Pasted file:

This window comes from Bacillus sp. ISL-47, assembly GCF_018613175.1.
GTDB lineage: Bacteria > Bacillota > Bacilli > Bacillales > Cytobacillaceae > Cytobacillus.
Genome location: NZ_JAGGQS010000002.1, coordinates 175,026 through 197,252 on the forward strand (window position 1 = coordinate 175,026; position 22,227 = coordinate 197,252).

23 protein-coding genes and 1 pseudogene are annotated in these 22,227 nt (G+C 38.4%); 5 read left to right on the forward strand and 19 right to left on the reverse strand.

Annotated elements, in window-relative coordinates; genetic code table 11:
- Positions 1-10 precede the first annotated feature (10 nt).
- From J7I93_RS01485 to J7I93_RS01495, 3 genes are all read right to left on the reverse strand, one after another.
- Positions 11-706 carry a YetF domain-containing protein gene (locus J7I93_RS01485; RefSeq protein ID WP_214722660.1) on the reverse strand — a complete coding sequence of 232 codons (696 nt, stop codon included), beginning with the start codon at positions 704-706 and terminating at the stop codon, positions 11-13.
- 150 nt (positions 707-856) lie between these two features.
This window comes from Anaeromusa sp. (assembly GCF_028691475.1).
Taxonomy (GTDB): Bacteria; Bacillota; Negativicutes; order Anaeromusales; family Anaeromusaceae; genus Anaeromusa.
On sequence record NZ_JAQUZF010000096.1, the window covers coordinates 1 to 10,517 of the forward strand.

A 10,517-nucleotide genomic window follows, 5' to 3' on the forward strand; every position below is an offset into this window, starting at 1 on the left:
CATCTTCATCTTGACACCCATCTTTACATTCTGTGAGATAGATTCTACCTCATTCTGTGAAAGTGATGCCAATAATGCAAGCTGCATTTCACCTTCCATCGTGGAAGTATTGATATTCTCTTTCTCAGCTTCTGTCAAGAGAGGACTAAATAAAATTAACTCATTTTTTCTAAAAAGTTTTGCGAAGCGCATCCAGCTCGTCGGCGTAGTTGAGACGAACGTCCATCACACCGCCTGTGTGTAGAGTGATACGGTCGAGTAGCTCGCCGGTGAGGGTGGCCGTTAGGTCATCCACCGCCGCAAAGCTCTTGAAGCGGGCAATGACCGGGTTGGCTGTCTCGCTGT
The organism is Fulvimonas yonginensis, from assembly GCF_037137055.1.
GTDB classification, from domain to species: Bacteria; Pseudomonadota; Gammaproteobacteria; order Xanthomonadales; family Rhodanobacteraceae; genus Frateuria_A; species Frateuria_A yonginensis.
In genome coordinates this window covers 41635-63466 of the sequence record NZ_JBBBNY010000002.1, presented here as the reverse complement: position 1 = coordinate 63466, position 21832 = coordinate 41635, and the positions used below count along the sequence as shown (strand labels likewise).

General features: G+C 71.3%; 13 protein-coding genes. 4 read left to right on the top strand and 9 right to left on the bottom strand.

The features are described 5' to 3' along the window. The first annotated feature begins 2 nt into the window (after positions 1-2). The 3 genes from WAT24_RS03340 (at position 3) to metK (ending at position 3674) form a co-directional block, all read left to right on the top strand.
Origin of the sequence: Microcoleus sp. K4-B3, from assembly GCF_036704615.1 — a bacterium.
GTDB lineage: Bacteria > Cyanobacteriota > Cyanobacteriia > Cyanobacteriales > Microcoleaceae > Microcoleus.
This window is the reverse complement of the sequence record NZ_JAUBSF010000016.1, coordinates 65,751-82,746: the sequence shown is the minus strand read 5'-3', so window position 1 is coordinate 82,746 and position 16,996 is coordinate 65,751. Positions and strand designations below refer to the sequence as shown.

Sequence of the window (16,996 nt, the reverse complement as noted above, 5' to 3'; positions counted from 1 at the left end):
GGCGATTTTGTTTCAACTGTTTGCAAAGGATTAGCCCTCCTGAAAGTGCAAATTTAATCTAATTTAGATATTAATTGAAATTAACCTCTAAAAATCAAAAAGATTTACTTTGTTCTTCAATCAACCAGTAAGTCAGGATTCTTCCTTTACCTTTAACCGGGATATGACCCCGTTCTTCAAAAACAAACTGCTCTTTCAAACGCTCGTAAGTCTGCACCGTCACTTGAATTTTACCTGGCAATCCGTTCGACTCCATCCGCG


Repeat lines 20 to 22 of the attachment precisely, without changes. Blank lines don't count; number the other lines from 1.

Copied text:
Origin of the sequence: Microcoleus sp. K4-B3, from assembly GCF_036704615.1 — a bacterium.
GTDB lineage: Bacteria > Cyanobacteriota > Cyanobacteriia > Cyanobacteriales > Microcoleaceae > Microcoleus.
This window is the reverse complement of the sequence record NZ_JAUBSF010000016.1, coordinates 65,751-82,746: the sequence shown is the minus strand read 5'-3', so window position 1 is coordinate 82,746 and position 16,996 is coordinate 65,751. Positions and strand designations below refer to the sequence as shown.